Rackspace Technology has introduced Elastic Engineering for Security, which essentially blends multi-cloud migration services with various co-managed security services. The potential outcome: Customers can augment their own IT staff members with cloud, application and data security talent from Rackspace.
The security strategy involves so-called pods -- or small groups of Rackspace security employees who are assigned to specific customers. According to Rackspace, customers that leverage Elastic Engineering for Security gain:
- An engagement manager;
- a pod lead;
- lead architect;
- security engineer; and
- a compliance expert.
Customers also gain "access to additional security architects and security analysts/penetration testers to work alongside customers’ teams," Rackspace said.
In addition to dedicated security pods -- i.e., small groups of employees -- the Rackspace Elastic Engineering for Security portfolio stack includes the following services and technologies:
- Security Architecture & Engineering
- Compliance Management & Support
- Threat & Vulnerability Management
- Risk Management & Remediation
- Advanced Monitoring & Resolution for Security
Rackspace Managed Cloud Business Challenges
The new security services arrive roughly one month after Rackspace vowed to invest for growth -- even as the multi-cloud MSP confirmed 10 percent staff layoffs and more talent offshoring in July 2021.
The key takeaway: Rackspace sometimes hasn't met Wall Street's growth expectations since the business launched an IPO (symbol: $RXT) in August 2020. The latest quarterly financial metrics, which were announced in August 2021, include:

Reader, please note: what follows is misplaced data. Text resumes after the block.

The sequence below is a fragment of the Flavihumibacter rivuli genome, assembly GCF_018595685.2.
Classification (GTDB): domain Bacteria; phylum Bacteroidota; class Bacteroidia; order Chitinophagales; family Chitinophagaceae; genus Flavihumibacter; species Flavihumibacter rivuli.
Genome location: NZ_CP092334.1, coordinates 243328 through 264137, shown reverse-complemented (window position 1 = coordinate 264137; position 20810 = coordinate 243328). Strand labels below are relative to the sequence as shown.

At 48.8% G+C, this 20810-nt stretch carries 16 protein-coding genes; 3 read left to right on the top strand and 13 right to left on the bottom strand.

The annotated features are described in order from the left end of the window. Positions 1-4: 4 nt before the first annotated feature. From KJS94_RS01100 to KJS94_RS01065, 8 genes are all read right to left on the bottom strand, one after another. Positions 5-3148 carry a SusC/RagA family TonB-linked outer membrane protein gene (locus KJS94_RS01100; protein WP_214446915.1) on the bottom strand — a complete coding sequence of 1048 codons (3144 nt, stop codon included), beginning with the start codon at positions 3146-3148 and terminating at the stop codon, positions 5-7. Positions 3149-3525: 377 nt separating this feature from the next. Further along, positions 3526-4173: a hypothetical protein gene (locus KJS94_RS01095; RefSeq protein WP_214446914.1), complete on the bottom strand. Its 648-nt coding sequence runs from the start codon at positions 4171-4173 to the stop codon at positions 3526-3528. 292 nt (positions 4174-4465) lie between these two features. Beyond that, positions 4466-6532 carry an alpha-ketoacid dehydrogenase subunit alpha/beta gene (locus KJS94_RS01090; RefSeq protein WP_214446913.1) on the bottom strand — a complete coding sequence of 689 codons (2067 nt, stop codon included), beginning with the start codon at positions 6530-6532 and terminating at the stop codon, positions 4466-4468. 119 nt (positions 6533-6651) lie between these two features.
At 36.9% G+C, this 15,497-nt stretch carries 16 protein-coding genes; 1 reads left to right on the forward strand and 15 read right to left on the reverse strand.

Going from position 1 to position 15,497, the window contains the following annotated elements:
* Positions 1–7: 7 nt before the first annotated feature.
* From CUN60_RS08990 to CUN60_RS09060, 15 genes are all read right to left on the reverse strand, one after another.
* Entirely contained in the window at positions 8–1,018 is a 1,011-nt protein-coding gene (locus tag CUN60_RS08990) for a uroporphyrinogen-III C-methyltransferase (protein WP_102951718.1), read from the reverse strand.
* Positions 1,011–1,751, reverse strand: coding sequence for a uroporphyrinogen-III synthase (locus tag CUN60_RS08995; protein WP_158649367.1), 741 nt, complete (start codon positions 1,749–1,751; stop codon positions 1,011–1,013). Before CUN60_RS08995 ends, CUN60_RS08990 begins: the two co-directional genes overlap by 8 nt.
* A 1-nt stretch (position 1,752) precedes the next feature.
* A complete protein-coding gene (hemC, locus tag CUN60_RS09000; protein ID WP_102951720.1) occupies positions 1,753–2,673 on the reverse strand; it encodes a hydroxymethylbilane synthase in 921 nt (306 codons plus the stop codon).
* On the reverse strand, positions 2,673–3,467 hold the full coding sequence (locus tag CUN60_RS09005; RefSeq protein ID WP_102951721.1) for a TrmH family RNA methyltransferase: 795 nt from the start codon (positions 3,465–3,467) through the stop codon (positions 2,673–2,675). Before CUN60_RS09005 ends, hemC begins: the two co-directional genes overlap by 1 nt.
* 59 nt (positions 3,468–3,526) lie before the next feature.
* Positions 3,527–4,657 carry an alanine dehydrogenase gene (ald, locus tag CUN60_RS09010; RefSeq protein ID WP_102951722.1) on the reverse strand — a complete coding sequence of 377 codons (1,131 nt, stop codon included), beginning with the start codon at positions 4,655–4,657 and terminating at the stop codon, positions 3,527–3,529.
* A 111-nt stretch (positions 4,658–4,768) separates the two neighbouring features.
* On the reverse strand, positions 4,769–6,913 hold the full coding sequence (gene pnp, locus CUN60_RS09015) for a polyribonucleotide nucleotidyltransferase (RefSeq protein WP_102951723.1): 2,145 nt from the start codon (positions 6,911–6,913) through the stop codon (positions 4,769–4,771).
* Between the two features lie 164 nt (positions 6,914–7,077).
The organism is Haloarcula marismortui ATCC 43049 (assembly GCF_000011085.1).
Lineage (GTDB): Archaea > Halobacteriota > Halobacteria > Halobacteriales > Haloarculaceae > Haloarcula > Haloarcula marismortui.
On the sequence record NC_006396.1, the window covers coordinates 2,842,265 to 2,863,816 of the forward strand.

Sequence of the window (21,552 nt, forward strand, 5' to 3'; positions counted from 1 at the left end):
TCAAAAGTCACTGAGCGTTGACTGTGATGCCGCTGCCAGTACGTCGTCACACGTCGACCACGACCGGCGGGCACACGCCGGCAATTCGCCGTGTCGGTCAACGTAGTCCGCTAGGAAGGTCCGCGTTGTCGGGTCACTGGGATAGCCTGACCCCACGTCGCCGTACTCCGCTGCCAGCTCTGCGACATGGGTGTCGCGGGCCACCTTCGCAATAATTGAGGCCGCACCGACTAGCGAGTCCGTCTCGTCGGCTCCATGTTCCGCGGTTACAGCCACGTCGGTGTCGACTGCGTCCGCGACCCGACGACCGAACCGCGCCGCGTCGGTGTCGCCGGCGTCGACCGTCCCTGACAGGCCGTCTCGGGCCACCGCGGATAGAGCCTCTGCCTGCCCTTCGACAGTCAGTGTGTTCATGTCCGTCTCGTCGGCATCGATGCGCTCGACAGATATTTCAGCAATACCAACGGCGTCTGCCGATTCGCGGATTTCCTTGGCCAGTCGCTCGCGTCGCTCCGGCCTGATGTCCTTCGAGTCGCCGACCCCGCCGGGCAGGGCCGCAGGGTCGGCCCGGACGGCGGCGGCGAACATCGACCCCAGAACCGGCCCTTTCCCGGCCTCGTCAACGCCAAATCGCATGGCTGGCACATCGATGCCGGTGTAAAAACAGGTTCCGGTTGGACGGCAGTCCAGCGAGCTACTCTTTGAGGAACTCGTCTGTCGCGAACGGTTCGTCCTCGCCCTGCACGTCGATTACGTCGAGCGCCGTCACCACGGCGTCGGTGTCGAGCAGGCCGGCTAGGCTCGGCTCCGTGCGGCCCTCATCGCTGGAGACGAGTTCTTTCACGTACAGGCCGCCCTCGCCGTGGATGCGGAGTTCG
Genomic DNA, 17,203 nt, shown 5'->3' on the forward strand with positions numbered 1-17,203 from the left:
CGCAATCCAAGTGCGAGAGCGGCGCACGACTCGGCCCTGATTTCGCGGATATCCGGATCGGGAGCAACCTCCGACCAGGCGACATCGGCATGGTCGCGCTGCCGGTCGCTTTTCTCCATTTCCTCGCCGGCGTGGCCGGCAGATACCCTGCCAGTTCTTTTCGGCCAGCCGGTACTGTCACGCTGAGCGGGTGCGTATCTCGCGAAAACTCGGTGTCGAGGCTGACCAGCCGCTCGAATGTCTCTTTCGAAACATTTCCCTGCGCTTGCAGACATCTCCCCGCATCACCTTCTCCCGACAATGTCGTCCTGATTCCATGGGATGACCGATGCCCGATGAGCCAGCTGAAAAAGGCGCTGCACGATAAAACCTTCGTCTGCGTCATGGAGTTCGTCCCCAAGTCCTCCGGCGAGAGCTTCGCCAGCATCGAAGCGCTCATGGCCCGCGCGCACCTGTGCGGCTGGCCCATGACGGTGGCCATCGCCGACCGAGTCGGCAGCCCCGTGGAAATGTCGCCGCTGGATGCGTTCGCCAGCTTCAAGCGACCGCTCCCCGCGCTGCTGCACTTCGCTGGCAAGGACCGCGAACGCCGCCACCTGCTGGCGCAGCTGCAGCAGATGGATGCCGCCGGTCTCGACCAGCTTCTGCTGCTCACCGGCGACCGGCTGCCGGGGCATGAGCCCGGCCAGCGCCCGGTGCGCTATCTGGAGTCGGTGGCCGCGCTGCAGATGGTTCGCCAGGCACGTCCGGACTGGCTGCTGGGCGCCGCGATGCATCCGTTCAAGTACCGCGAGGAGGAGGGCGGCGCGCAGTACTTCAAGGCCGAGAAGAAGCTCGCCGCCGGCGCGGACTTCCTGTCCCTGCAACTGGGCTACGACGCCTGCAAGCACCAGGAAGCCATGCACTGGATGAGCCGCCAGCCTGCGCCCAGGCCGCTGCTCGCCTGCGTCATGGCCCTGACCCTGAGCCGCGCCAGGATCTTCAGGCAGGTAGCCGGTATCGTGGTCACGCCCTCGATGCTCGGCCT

- Revenue of $744 million in the second quarter of 2021, up 13% compared to $657 million in the second quarter of 2020.
- Net loss of $37 million in the second quarter of 2021, compared to a net loss of $33 million in the second quarter of 2020.
Despite some of the growth challenges, Rackspace deserves credit for a dramatic business pivot. After Rackspace's OpenStack platform failed to emerge as a public cloud alternative to Amazon Web Services (AWS), Microsoft Azure and Google Cloud, the company de-emphasized its own public cloud platform and pursued a multi-cloud managed services strategy. Fast forward to present day, and Rackspace no longer markets OpenStack, CEO Kevin Jones said on the company's August 11, 2021 earnings call.
The Rackspace pivot also involved multiple cloud-centric acquisitions, though ChannelE2E can't recall any M&A deals that specifically involved major cybersecurity-related tools, technologies or talent.
Rackspace Co-Managed Security Services: Talent and Perspectives
Still, Rackspace appears to have expansive security talent on staff.
Indeed, the company's global security experts hold more than 800 security certifications -- including more than 100 cloud security certificates from Amazon Web Services, Microsoft Azure and other cloud providers. Those employees also hold Global Information Assurance Certifications (GIACs) in Cyber Defense, Digital Forensics & Incident Response, and Penetration Testing the company says. Nevertheless, Rackspace did not disclose specific security staff head counts.
In a prepared statement about the security services, Gary Alterson, VP of security services at Rackspace, said:
“Now more than ever it is critical for organizations to rapidly evolve and efficiently operationalize their cybersecurity capabilities. Businesses working with multiple security providers and partners are facing a growing execution and operational management gap. With Rackspace Elastic Engineering for Security, our customers have access to a dedicated partner that has both a deep understanding of their environments and expertise in managing the end-to-end security lifecycle.”
Rackspace Elastic Engineering for Security is available on all Rackspace Technology platforms, as well as AWS, Microsoft Azure, VMware and Microsoft Hyper-V.
Additional reporting by Sharon Florentine.